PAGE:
In conducting systems studies on hypothetical agroterrorism attack scenarios, scientists in the Threat Awareness Program saw a need for a national-scale model to assess the potential impacts of an intentional release of a highly contagious threat agent. One disease that could have a catastrophic economic impact is foot-and-mouth disease (FMD), which affects livestock. Although it has not infected U.S. livestock since 1929, the disease is endemic in many areas around the world. (See S&TR, May 2006,
Protecting Our Nation’s Livestock.) While the FMD virus could enter the U.S. unintentionally or intentionally, recent concerns regarding its use as a means of economic bioterrorism have stimulated a desire to better understand the potential threat and determine the best mitigation strategies for an intentional release.
Computer scientists Doug Speck and Carl Melius are working with a team that has developed a national-scale model to simulate various scenarios for the intentional introduction of FMD. The Livermore software, called Multiscale Epidemiological/Economic Simulation and Analysis (MESA), will be used by the U.S. Department of Agriculture (USDA), DHS, and other federal and state agencies to evaluate response options and countermeasures for controlling the extent and duration of outbreaks. MESA could also help the agencies form policies for preventing outbreaks by providing recommendations on issues such as how much vaccine should be stockpiled or the number of animals that must be tested and the frequency of tests to certify with confidence that a facility is free of disease. MESA uses census data provided by the USDA’s National Agricultural Statistical Service on the nation’s 1.2 million agricultural facilities. “MESA has a unique scaling capability,” says Melius. “Other disease transmission simulations that model FMD scale to a maximum of 50,000 facilities.”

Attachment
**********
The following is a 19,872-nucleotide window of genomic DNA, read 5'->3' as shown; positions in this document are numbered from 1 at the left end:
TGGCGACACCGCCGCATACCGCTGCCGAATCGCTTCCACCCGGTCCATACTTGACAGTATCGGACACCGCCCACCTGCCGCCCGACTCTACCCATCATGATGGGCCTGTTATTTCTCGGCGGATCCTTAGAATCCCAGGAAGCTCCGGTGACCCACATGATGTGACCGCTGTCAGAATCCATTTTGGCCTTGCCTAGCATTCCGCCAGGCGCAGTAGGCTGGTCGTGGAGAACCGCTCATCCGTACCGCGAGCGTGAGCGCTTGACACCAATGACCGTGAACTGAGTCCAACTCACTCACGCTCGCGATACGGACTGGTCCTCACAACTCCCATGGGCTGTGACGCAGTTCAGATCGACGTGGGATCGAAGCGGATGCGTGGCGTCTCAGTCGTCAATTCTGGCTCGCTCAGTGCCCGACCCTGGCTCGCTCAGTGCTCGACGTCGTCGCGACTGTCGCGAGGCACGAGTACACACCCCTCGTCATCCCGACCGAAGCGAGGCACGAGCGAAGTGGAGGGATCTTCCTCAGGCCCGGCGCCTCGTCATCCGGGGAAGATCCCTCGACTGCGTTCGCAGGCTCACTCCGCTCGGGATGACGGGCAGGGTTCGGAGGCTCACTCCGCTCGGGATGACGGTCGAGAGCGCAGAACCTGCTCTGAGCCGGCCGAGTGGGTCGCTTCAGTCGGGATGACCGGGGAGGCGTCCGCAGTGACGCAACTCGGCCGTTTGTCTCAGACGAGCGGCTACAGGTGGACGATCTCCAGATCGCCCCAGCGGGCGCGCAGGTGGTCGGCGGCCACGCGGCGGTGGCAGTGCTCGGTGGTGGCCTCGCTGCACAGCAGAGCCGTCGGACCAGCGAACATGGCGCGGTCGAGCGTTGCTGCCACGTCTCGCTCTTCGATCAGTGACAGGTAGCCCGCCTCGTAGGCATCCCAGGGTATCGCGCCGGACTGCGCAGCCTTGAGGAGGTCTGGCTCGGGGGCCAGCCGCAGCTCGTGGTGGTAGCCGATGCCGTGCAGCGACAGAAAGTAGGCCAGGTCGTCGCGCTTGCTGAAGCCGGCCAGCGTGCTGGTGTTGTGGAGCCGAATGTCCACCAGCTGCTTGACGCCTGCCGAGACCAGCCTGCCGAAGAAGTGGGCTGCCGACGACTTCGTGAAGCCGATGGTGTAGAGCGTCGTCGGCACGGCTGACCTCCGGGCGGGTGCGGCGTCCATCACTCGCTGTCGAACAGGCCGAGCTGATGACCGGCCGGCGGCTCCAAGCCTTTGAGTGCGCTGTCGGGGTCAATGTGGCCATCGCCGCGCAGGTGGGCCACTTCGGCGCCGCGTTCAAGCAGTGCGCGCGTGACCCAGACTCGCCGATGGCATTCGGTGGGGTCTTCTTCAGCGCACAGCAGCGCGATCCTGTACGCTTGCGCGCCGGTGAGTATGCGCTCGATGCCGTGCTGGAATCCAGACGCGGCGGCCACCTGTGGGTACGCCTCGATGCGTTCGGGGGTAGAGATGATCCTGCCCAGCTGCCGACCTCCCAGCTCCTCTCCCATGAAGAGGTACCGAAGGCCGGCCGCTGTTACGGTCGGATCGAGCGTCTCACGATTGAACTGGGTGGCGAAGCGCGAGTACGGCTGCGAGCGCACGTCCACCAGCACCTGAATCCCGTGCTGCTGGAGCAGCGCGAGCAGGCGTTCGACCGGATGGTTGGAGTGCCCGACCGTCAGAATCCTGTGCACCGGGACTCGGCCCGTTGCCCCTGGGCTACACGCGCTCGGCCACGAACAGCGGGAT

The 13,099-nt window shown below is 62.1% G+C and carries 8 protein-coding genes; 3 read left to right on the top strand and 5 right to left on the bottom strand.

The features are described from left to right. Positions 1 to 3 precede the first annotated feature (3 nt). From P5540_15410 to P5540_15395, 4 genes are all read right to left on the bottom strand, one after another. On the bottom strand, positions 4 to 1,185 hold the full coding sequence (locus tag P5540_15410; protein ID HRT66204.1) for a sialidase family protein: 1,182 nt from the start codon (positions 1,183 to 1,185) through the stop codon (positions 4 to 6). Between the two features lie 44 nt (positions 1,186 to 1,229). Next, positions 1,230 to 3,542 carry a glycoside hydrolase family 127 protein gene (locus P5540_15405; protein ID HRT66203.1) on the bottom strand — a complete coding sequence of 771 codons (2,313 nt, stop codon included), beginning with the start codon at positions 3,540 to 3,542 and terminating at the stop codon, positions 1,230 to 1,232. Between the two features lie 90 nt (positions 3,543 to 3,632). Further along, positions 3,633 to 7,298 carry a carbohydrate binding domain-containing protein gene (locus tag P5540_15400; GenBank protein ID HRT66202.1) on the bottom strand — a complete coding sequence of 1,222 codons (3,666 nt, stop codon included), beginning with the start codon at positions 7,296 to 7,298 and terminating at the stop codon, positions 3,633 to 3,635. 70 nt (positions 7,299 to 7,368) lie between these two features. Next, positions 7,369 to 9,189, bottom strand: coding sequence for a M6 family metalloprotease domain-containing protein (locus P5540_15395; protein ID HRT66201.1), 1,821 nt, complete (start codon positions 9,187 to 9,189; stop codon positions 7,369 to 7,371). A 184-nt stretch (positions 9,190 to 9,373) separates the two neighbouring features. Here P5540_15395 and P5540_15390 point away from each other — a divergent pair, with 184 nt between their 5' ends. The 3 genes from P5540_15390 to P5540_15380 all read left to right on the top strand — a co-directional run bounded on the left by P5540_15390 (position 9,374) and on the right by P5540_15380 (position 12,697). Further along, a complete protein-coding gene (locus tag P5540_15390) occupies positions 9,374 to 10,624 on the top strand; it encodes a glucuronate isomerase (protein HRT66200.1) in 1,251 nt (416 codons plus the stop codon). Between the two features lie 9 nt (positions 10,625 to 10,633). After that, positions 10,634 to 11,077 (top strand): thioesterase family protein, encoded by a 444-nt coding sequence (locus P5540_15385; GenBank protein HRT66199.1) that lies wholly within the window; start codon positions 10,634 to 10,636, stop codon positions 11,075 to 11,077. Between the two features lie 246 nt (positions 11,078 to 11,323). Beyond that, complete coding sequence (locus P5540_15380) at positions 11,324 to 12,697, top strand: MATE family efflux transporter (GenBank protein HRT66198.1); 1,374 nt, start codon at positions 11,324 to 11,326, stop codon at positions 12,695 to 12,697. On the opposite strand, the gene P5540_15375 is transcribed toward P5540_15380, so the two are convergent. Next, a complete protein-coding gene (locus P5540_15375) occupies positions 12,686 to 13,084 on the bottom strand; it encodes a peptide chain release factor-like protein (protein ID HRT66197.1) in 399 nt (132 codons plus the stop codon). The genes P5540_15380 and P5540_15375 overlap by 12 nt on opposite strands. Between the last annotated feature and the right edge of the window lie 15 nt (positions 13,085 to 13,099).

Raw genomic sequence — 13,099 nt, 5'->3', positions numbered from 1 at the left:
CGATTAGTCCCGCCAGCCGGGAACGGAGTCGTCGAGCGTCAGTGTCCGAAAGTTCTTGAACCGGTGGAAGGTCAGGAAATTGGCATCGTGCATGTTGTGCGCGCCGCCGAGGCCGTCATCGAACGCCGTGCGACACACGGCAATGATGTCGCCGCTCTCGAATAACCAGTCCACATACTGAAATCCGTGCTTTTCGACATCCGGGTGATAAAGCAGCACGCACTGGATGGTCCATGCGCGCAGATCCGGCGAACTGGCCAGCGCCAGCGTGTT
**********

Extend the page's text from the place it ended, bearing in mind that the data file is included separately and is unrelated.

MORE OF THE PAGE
Disease can be spread directly through animal-to-animal contact or indirectly, for example when a human or vehicle travels from an infected facility to another animal facility. MESA uses the contact data as one of the primary parameters to generate results. Because most disease progression occurs during the “silent spread,” the period before the disease is detected, the team generates a model whose time frame begins two weeks before the disease was first observed and projects forward approximately one year. MESA displays a map showing the likely spread of an outbreak on a national scale and provides recommended response measures.
Livermore conducts its FMD research in close collaboration with DHS’s Plum Island Animal Disease Center. Veterinarian Pam Hullinger of NHI has worked with researchers at Plum Island as well as around the world. In the 2001 outbreak of FMD in the United Kingdom, Hullinger assisted authorities in their investigations. Data from the outbreak are being used to verify MESA modeling results.
The Threat Awareness Program’s systems studies and modeling efforts combined with BKC’s material threat assessments and knowledge discovery tools help the homeland security community understand how adversaries of the U.S. might use biological organisms in an attack. Says Bates, “The tools we build are helping the nation construct effective measures to understand and counter emerging bioweapon threats.”
Key Words: Biodefense Knowledge Center (BKC), bioterrorism, foot-and-mouth disease (FMD), Multiscale Epidemiological/Economic
Simulation and Analysis (MESA), systems studies, threat assessment, Threat Awareness Program
For further information contact Tom Bates (925) 423-3055